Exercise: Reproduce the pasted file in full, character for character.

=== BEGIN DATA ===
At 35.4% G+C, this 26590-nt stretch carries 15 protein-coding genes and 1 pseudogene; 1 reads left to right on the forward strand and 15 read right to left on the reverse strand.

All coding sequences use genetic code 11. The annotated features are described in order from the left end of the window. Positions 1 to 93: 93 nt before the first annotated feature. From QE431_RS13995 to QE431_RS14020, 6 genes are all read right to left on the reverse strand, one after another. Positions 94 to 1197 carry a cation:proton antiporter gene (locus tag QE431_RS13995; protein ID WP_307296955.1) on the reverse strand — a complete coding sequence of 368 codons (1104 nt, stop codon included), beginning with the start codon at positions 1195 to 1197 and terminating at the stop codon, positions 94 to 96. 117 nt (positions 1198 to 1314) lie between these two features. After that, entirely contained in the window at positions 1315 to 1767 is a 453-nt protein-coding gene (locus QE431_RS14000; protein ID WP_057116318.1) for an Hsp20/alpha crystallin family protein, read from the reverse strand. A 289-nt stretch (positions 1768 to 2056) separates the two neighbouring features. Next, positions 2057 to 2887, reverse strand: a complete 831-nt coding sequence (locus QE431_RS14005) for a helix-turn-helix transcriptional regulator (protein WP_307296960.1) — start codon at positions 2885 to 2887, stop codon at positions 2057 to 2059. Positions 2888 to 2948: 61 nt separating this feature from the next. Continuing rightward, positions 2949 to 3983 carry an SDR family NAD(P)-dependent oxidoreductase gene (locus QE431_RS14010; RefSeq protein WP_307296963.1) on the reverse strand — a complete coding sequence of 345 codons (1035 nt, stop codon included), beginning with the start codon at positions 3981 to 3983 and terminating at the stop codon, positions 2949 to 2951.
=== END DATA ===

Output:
At 35.4% G+C, this 26590-nt stretch carries 15 protein-coding genes and 1 pseudogene; 1 reads left to right on the forward strand and 15 read right to left on the reverse strand.

All coding sequences use genetic code 11. The annotated features are described in order from the left end of the window. Positions 1 to 93: 93 nt before the first annotated feature. From QE431_RS13995 to QE431_RS14020, 6 genes are all read right to left on the reverse strand, one after another. Positions 94 to 1197 carry a cation:proton antiporter gene (locus tag QE431_RS13995; protein ID WP_307296955.1) on the reverse strand — a complete coding sequence of 368 codons (1104 nt, stop codon included), beginning with the start codon at positions 1195 to 1197 and terminating at the stop codon, positions 94 to 96. 117 nt (positions 1198 to 1314) lie between these two features. After that, entirely contained in the window at positions 1315 to 1767 is a 453-nt protein-coding gene (locus QE431_RS14000; protein ID WP_057116318.1) for an Hsp20/alpha crystallin family protein, read from the reverse strand. A 289-nt stretch (positions 1768 to 2056) separates the two neighbouring features. Next, positions 2057 to 2887, reverse strand: a complete 831-nt coding sequence (locus QE431_RS14005) for a helix-turn-helix transcriptional regulator (protein WP_307296960.1) — start codon at positions 2885 to 2887, stop codon at positions 2057 to 2059. Positions 2888 to 2948: 61 nt separating this feature from the next. Continuing rightward, positions 2949 to 3983 carry an SDR family NAD(P)-dependent oxidoreductase gene (locus QE431_RS14010; RefSeq protein WP_307296963.1) on the reverse strand — a complete coding sequence of 345 codons (1035 nt, stop codon included), beginning with the start codon at positions 3981 to 3983 and terminating at the stop codon, positions 2949 to 2951.